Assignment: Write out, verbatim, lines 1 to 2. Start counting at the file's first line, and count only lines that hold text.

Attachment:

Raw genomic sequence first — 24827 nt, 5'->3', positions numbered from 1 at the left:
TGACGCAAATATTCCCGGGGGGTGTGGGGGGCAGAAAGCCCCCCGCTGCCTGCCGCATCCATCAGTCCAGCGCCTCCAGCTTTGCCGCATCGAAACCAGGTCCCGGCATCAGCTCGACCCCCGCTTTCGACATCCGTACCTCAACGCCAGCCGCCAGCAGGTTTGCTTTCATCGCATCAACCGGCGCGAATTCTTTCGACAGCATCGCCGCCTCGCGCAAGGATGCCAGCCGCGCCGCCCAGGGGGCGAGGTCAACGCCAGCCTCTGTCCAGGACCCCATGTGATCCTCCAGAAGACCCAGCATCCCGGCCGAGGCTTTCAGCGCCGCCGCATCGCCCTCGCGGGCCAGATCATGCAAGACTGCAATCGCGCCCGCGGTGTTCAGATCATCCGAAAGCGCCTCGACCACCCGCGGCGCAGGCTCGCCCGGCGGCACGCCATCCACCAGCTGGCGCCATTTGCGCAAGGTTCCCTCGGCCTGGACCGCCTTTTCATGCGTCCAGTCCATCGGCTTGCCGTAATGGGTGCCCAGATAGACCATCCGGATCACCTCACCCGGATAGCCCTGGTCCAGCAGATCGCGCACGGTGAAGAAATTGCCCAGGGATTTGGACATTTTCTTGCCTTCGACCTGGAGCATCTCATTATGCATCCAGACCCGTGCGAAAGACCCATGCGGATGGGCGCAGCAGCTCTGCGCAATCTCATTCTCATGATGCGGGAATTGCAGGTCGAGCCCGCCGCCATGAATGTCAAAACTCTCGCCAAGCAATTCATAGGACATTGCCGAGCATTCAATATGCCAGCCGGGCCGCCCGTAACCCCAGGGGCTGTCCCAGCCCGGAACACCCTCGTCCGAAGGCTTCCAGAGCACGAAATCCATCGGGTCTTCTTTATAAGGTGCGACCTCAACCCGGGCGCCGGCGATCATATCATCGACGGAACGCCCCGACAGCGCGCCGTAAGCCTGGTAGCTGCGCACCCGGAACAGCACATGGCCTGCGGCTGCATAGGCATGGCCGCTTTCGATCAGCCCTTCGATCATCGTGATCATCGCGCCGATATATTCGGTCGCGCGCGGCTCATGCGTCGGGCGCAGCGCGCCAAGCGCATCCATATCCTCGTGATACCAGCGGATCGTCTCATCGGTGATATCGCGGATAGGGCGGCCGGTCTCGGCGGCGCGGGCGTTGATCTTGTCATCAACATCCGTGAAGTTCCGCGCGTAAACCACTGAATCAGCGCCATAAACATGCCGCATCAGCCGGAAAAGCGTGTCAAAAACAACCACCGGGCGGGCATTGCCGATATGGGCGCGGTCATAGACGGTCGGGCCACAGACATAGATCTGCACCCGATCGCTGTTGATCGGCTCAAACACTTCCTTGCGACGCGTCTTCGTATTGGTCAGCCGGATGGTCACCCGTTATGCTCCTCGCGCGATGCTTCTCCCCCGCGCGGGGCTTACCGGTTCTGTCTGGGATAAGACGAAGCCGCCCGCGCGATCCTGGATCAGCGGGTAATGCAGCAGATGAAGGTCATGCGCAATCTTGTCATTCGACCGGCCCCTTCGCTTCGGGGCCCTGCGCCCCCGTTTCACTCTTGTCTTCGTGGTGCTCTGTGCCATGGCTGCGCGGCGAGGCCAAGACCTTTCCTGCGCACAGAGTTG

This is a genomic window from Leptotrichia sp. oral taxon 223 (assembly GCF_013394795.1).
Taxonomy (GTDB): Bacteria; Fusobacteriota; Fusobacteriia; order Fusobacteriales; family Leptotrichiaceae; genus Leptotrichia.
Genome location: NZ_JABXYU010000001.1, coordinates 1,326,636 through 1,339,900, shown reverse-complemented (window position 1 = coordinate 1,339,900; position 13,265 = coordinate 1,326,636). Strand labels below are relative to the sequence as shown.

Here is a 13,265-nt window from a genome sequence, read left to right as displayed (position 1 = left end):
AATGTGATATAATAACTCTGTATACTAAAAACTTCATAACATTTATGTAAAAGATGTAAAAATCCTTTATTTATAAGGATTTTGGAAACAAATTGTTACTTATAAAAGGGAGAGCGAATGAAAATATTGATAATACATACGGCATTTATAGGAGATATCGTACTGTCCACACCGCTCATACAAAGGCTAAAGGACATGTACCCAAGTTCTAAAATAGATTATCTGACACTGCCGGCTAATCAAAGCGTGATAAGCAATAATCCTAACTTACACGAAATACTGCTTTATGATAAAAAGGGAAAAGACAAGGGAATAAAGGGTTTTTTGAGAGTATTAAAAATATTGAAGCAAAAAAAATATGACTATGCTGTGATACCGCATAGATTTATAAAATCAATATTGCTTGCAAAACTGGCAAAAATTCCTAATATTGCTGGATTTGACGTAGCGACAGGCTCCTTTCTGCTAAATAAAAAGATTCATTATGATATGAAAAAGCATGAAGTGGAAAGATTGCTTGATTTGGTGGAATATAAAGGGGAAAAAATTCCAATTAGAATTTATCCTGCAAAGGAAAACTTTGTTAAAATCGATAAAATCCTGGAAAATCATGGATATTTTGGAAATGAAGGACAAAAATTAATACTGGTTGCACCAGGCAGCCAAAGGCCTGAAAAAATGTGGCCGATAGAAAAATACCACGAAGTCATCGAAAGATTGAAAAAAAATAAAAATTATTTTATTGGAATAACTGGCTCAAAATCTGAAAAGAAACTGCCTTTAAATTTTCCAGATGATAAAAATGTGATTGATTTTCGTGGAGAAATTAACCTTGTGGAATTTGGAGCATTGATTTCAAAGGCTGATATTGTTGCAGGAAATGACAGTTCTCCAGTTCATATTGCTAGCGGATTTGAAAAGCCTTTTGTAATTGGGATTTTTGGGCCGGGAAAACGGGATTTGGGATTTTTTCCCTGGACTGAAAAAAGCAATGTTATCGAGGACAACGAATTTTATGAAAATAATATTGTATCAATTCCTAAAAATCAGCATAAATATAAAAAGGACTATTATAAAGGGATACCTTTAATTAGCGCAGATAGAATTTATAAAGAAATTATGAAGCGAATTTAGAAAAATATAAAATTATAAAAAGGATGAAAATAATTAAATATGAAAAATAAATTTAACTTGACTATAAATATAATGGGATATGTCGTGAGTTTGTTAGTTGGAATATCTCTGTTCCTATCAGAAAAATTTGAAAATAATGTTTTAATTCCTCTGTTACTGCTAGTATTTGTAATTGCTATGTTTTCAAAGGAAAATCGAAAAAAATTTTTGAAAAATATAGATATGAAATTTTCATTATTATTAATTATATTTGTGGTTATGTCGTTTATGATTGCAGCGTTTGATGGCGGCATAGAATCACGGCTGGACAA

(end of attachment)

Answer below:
Raw genomic sequence first — 24827 nt, 5'->3', positions numbered from 1 at the left:
TGACGCAAATATTCCCGGGGGGTGTGGGGGGCAGAAAGCCCCCCGCTGCCTGCCGCATCCATCAGTCCAGCGCCTCCAGCTTTGCCGCATCGAAACCAGGTCCCGGCATCAGCTCGACCCCCGCTTTCGACATCCGTACCTCAACGCCAGCCGCCAGCAGGTTTGCTTTCATCGCATCAACCGGCGCGAATTCTTTCGACAGCATCGCCGCCTCGCGCAAGGATGCCAGCCGCGCCGCCCAGGGGGCGAGGTCAACGCCAGCCTCTGTCCAGGACCCCATGTGATCCTCCAGAAGACCCAGCATCCCGGCCGAGGCTTTCAGCGCCGCCGCATCGCCCTCGCGGGCCAGATCATGCAAGACTGCAATCGCGCCCGCGGTGTTCAGATCATCCGAAAGCGCCTCGACCACCCGCGGCGCAGGCTCGCCCGGCGGCACGCCATCCACCAGCTGGCGCCATTTGCGCAAGGTTCCCTCGGCCTGGACCGCCTTTTCATGCGTCCAGTCCATCGGCTTGCCGTAATGGGTGCCCAGATAGACCATCCGGATCACCTCACCCGGATAGCCCTGGTCCAGCAGATCGCGCACGGTGAAGAAATTGCCCAGGGATTTGGACATTTTCTTGCCTTCGACCTGGAGCATCTCATTATGCATCCAGACCCGTGCGAAAGACCCATGCGGATGGGCGCAGCAGCTCTGCGCAATCTCATTCTCATGATGCGGGAATTGCAGGTCGAGCCCGCCGCCATGAATGTCAAAACTCTCGCCAAGCAATTCATAGGACATTGCCGAGCATTCAATATGCCAGCCGGGCCGCCCGTAACCCCAGGGGCTGTCCCAGCCCGGAACACCCTCGTCCGAAGGCTTCCAGAGCACGAAATCCATCGGGTCTTCTTTATAAGGTGCGACCTCAACCCGGGCGCCGGCGATCATATCATCGACGGAACGCCCCGACAGCGCGCCGTAAGCCTGGTAGCTGCGCACCCGGAACAGCACATGGCCTGCGGCTGCATAGGCATGGCCGCTTTCGATCAGCCCTTCGATCATCGTGATCATCGCGCCGATATATTCGGTCGCGCGCGGCTCATGCGTCGGGCGCAGCGCGCCAAGCGCATCCATATCCTCGTGATACCAGCGGATCGTCTCATCGGTGATATCGCGGATAGGGCGGCCGGTCTCGGCGGCGCGGGCGTTGATCTTGTCATCAACATCCGTGAAGTTCCGCGCGTAAACCACTGAATCAGCGCCATAAACATGCCGCATCAGCCGGAAAAGCGTGTCAAAAACAACCACCGGGCGGGCATTGCCGATATGGGCGCGGTCATAGACGGTCGGGCCACAGACATAGATCTGCACCCGATCGCTGTTGATCGGCTCAAACACTTCCTTGCGACGCGTCTTCGTATTGGTCAGCCGGATGGTCACCCGTTATGCTCCTCGCGCGATGCTTCTCCCCCGCGCGGGGCTTACCGGTTCTGTCTGGGATAAGACGAAGCCGCCCGCGCGATCCTGGATCAGCGGGTAATGCAGCAGATGAAGGTCATGCGCAATCTTGTCATTCGACCGGCCCCTTCGCTTCGGGGCCCTGCGCCCCCGTTTCACTCTTGTCTTCGTGGTGCTCTGTGCCATGGCTGCGCGGCGAGGCCAAGACCTTTCCTGCGCACAGAGTTG